Parmendra is back from Vipassana and has submitted a very comprehensive in-depth account. A must read for every one:
What is Vipassana?
The word ‘Vipassana’ means “to see things as they really are.” Vipassana is one of the world’s most ancient techniques of meditation which was rediscovered about 2500 years ago by Gautam Buddha. Here it is very essential to mention that it’s not associated to Buddhism, Hinduism or any other religion.
As I found out, it is a totally scientific technique of self-observation. It focuses on deep interconnection between mind and body. It is an observation based self-explanatory journey in which you feel (not learn) the nature of your mind how it regresses, how it produces sufferings and how after practising Vipassana this super self-consciousness leads to a life characterized by increased awareness, non-delusion, self-control and more importantly peace.
As I wrote in my last post after suffering from depression (chronic unhappiness) and living in denial for a long time, finally I accepted it. As it is rightly said, “Acceptance is the most important step for your problems.” Perhaps because then we are ready to talk about it openly and the same happened with me. Although, I had been hearing about Vipassana for a long time but I never thought I would go for it. Reasons were countless—
· This sounds too hectic; I won’t be able to make it.
· I can’t afford to have a 10 days break in a row.
· I don’t need that, this isn’t my type.
· I have never done one hour meditation in my life how I am supposed to meditate 10 hours a day.
· What is the sense in being silent for 10 days?
And many more and they all sound absolutely sensible and logical then. But I have acknowledged the seriousness of the problem and there is a saying which has always helped me in taking big steps in my life—
They say, “towards the end of your life, lying on a bed in some hospital, when you’ll look back you’ll regret more on the things you haven’t done in your life rather than the ones you have.”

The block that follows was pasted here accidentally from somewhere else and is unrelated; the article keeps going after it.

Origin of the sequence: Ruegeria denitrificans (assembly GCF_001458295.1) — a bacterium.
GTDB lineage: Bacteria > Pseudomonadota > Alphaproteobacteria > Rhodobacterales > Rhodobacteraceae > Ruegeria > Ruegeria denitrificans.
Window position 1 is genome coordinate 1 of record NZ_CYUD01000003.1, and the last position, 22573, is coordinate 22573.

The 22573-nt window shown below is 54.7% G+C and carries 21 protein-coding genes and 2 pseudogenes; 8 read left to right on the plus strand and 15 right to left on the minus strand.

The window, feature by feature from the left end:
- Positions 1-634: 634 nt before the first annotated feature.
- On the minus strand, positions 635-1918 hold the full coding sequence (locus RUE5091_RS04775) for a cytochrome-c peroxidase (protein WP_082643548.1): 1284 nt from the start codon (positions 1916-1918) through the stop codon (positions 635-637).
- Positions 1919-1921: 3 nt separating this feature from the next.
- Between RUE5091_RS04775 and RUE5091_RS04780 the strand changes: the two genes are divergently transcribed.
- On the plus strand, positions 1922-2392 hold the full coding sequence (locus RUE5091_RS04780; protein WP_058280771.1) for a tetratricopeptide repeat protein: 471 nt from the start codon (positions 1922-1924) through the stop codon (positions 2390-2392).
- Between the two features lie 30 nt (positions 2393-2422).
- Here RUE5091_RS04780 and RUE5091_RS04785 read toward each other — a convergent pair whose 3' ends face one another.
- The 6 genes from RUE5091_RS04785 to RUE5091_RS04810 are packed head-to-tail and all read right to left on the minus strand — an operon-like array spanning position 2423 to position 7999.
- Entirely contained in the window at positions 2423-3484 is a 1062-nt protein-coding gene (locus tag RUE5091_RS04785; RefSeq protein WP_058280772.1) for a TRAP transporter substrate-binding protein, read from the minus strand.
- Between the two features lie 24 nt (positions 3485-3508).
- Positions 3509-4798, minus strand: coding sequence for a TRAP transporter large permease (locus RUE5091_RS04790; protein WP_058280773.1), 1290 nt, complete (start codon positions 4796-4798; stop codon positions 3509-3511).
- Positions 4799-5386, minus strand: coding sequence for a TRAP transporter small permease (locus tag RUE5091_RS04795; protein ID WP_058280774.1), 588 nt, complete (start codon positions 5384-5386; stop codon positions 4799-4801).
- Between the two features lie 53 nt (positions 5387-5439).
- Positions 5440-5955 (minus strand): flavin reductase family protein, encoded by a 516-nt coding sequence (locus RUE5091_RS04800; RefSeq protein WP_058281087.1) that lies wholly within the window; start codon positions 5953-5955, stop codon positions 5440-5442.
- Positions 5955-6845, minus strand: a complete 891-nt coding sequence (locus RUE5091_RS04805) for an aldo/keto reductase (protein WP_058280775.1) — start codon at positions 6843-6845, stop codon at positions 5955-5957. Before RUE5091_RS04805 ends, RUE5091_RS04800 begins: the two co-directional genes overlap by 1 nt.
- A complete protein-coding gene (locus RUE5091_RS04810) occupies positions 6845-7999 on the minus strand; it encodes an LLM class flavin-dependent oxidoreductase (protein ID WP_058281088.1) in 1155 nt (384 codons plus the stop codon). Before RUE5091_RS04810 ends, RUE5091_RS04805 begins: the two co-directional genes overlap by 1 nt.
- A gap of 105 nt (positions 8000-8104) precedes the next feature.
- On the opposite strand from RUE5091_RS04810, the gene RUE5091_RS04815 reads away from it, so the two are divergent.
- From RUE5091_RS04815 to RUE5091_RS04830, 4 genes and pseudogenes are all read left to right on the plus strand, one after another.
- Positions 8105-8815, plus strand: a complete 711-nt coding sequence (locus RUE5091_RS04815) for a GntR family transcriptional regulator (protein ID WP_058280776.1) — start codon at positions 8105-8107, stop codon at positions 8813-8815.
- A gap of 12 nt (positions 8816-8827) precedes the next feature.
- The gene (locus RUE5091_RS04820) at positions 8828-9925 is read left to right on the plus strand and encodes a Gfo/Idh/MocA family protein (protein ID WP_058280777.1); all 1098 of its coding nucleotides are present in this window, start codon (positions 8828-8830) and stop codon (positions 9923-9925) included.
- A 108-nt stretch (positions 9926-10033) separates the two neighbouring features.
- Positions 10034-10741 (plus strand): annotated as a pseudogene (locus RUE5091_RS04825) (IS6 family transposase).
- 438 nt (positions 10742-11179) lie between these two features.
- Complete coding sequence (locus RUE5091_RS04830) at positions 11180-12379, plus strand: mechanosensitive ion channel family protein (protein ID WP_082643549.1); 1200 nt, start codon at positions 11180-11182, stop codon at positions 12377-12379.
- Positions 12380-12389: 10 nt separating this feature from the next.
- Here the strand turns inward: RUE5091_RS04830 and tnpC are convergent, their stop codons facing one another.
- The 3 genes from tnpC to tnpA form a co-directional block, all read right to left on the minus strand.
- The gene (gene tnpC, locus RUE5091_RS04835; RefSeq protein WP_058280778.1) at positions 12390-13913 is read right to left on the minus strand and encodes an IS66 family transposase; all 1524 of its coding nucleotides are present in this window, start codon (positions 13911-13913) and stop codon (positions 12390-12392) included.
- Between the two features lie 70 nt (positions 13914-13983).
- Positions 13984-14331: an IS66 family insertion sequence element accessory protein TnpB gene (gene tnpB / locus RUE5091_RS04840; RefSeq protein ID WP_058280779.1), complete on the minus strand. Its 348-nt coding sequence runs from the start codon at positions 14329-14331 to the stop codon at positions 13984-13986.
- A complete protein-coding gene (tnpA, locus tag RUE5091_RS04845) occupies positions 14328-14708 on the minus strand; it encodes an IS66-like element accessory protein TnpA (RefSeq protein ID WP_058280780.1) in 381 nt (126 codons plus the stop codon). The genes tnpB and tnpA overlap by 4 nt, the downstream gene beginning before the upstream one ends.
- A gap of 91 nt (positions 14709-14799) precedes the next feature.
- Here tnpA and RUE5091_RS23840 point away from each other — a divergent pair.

About the ten days course
There exists many centres of Vipassana throughout the country and most of them offer the 10 days course. You can register for it on their website www.dhamma.org. This whole cycle of teaching Vipassana techniques works on donations given by past students for the future ones. Thus, there is no charge for the course, for accommodation and for your daily meals.
You have to stay at their centres for all ten days. You have to live in complete seclusion from the outer world. You have to maintain complete silence for first 9 days of the course. For the people who are attending for the first time there will be meals three times a day, morning breakfast, lunch and evening tea with snacks but no dinner. About 10 hours of meditation is the part of the daily routine. You are allowed to ask your doubts to your teacher.
What did I learn there?
Meditation, silence and such high level of self-discipline were the different world things for me before attending this session. Frankly speaking, I wasn’t sure whether I would make it or not. But as Sachin sir rightly said “Environment is stronger than will.” The environment there was so conducive that it made all this much easier to follow. Let me divide my experiences in two parts—
SILENCE — ‘A nine days silence’ for sure it was the biggest challenge for anyone like me who loves to talk. Besides it, I was never convinced for the logics behind the concept of silence. I remember, once when Sachin sir took me to an Ashram near Herbertpur, where the Guruji was silent for years. Most of my questions were related to the silence only. But its rightly said, “experience is far more explanatory than debates.” Now after going through it I realized how amazingly silence itself can solve many of our daily life sufferings and how it is the first step in controlling our mind, our endless chain of thoughts and constant worries which spirals us down to sadness, anger, hate and all our sufferings.